The Employee Advocacy Ecosystem Event Round Up

March 17, 2016 Scott Schnaars

SXSW is exhausting. It was my first time to Austin for this event and I’m beat. It’s too much for an old dude like me. Now that I’m home, I’m hanging out with the family, fighting through a massive amount of email, looking at the business cards I collected and LinkedIn connections I made. I had a great time, but after a week, I’m happy to be back home.

On SXi Monday, my company, Dynamic Signal, hosted a Brand Innovators event discussing the Employee Advocacy ecosystem. I was thrilled to MC the event, not just because I’m a showboat and love to talk to a crowd, but because it gave me a unique view of all the content and conversations. There was a grip of information shared that I got a ton of insight from. The following is a brief collection of things that I gleaned from the experts.

The first panel, highlighted the successes and findings from their programs. It included Julie Hayes, Sr. Brand Communications Manager, Autodesk, Kyle Peterson, Global Digital Marketing Manager, Ingram Micro, Wayne Kurtzman, Manager, Social Media Marketing Insights & Monitoring, Pitney Bowes, Amber Armstrong, Director, Digital, Social and Influencers, IBM Commerce and was moderated by moderated by Bryan Kramer, TED Speaker, and CEO of PureMatter.

The discussions were impressive, especially as it pertained to the unexpected value of Employee Advocacy, how gamification works best (seriously), how Employee Advocacy programs break down barriers to social enablement and the use of metrics. I particularly enjoyed Amber speaking out about the importance of custom tweets, and how she “encourages” this behavior at IBM.

I also loved this bit from Julie about how Employee Advocacy has affected their internal communications function.


Julie Hayes on How The Bonfire Employee Advocacy
Program Has Affected Internal Comms for Autodesk


Click here to view video of the entire panel

The next panel discussed how communications and PR agencies add value in the Employee Advocacy mix. The panel included three agencies and their respective clients. They were Elizabeth Ford, Global Head, Internal Communications, Novartis Pharma, Heather McClurg, Social Media Manager, Monsanto Company, Sherri Maxson, SVP Digital Communications, Dairy Management Inc., David Armano, Global Strategy Director, Edelman, Virginia Cromwell, Director, Employee Engagement & Change Management, Weber Shandwick, Erin Husband, Vice President, Social & Digital Media, FleishmanHillard.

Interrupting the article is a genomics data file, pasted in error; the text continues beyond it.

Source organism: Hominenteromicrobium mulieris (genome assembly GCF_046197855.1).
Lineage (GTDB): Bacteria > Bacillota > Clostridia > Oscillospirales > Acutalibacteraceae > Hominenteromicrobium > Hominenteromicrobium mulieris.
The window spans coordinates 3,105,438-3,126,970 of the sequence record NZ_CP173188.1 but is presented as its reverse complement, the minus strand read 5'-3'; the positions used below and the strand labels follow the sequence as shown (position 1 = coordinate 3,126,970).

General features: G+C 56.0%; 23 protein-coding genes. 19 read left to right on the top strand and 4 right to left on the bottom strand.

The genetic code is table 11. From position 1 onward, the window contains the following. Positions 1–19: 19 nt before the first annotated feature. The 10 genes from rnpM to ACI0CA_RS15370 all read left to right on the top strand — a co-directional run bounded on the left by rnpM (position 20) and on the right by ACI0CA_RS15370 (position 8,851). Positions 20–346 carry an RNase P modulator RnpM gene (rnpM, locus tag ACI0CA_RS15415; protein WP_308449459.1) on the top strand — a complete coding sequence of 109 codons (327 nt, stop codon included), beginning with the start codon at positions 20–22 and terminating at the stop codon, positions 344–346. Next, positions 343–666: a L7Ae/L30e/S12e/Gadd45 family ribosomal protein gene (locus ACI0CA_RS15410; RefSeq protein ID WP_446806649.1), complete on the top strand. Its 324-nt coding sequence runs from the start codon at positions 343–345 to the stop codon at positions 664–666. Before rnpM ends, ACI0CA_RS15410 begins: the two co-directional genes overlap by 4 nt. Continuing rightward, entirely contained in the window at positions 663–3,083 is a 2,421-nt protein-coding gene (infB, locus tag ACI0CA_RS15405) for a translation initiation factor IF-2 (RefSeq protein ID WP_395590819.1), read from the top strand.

Working with a partner like those guys makes things so much more smooth. The group spoke about the importance of a clear content strategy and curation, the power of language localization for a global enterprise, and the biggest hurdles to motivate employees to join the program and share content.

The following video did a great job letting each of the six panelists reveal what the biggest surprise was from their Employee Advocacy program so far.


Agencies And Their Clients Share The One Thing
That Surprised Them About their Employee Advocacy Program


Click here to view the entire panel

Finally, with many a Samuel L. Jackson joke, was the fireside chat with Rich ‘What’s in your Wallet?’ Pesce, Sr. Manager, Social Media Communications & Digital Media, Capital One. Hosted by Bryan Kramer, this conversation was a deep dive into the Employee Advocacy program at Capital One and included a great story from Rich about his personal journey to employee advocacy, which started in 2008 with a Clif Bar.

In this video, Rich addresses an important topic, Employee Advocacy in a regulated industry.


Rich Pesce From Capital One Talks
Employee Advocacy In A Regulated Industry


Click here to view the entire fireside chat

The whole event was fantastic from start to finish, and I would do it again in a heartbeat. Thanks to everyone who participated and helped to make it happen!

What did you do at SXSW? I would love to hear @Schnaars.

 

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The Employee Advocacy Ecosystem Event Round Up

SXSW is exhausting. It was my first time to Austin for this event and I’m beat. It’s too much for an old du...